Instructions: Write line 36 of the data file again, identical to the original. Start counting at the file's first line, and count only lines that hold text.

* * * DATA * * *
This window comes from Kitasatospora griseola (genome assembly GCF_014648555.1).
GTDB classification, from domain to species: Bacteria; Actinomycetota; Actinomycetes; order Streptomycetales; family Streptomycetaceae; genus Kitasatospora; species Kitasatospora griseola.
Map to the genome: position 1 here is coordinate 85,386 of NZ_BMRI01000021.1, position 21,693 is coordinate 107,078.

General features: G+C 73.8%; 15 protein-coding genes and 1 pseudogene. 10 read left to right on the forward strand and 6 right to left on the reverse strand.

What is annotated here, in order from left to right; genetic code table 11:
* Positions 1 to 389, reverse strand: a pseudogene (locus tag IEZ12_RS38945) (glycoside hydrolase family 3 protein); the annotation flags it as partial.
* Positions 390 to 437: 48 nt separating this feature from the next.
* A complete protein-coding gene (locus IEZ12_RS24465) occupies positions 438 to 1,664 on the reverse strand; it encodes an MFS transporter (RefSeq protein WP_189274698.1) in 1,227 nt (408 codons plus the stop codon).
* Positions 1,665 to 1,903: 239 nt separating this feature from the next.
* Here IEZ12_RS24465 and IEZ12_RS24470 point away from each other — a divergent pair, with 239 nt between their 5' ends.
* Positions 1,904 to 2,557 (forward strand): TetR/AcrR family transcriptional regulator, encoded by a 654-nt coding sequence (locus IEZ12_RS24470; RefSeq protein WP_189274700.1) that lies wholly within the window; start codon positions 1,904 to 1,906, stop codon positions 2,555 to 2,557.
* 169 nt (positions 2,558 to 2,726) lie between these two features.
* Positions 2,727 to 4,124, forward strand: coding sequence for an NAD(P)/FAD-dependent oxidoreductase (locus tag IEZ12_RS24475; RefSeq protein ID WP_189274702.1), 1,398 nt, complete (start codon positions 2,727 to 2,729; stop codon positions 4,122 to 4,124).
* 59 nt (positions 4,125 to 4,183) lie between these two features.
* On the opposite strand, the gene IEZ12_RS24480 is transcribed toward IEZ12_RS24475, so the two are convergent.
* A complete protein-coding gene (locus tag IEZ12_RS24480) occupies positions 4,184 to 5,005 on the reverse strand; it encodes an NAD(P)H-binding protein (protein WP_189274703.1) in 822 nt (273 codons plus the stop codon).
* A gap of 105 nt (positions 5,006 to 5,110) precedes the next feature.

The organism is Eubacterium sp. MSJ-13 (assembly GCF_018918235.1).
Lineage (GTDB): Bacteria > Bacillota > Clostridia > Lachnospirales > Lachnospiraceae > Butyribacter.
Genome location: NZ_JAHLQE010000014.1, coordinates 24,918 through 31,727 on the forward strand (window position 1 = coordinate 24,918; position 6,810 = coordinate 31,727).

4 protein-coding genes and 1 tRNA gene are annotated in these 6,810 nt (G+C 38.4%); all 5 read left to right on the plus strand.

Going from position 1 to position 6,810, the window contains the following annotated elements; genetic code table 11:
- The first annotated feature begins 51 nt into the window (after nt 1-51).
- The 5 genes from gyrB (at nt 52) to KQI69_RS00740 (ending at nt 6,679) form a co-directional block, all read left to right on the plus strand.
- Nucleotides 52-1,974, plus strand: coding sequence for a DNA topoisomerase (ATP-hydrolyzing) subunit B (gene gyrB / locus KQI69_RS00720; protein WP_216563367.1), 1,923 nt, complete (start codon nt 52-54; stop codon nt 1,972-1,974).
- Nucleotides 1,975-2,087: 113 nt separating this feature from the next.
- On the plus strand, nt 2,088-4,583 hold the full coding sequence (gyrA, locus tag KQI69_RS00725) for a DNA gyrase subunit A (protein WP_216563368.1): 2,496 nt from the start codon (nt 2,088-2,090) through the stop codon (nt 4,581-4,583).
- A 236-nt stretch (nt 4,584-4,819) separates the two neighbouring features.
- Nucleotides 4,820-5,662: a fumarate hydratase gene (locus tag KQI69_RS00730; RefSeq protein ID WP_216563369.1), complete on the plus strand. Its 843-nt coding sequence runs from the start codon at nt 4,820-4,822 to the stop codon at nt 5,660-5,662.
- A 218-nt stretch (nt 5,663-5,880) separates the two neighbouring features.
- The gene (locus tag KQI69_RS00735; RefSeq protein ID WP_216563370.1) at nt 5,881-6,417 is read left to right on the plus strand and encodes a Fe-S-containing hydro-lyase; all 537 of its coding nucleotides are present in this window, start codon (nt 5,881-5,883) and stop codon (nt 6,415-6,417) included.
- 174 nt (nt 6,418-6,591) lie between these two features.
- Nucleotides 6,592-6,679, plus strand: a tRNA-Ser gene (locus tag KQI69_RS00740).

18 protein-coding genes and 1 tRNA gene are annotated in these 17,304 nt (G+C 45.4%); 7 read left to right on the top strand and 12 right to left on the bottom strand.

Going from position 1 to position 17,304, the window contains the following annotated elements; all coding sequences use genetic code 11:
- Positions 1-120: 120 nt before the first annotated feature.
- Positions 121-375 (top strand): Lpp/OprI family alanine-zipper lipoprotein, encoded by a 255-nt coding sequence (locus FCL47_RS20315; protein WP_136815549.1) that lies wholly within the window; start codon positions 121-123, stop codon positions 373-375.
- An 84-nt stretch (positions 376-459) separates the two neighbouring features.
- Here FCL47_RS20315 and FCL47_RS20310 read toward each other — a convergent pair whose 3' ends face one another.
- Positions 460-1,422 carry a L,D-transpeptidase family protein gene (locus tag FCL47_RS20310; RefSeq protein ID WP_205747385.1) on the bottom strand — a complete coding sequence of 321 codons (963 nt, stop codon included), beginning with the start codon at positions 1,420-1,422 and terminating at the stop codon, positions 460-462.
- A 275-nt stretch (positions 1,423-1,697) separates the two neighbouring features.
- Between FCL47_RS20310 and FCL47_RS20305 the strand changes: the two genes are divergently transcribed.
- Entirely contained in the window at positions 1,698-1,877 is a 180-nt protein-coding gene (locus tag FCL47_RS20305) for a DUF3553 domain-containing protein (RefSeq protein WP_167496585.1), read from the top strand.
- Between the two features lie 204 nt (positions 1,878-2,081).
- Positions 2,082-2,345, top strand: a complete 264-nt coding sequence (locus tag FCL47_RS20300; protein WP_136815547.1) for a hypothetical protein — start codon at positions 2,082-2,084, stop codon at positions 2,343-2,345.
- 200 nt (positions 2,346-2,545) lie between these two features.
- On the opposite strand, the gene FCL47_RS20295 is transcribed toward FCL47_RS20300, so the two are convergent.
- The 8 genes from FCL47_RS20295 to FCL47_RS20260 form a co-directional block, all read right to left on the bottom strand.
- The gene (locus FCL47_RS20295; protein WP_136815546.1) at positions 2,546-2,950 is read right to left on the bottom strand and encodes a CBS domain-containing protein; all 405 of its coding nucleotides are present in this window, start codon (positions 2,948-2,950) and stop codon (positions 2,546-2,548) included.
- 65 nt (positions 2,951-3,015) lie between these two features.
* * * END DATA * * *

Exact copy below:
- Positions 1-120: 120 nt before the first annotated feature.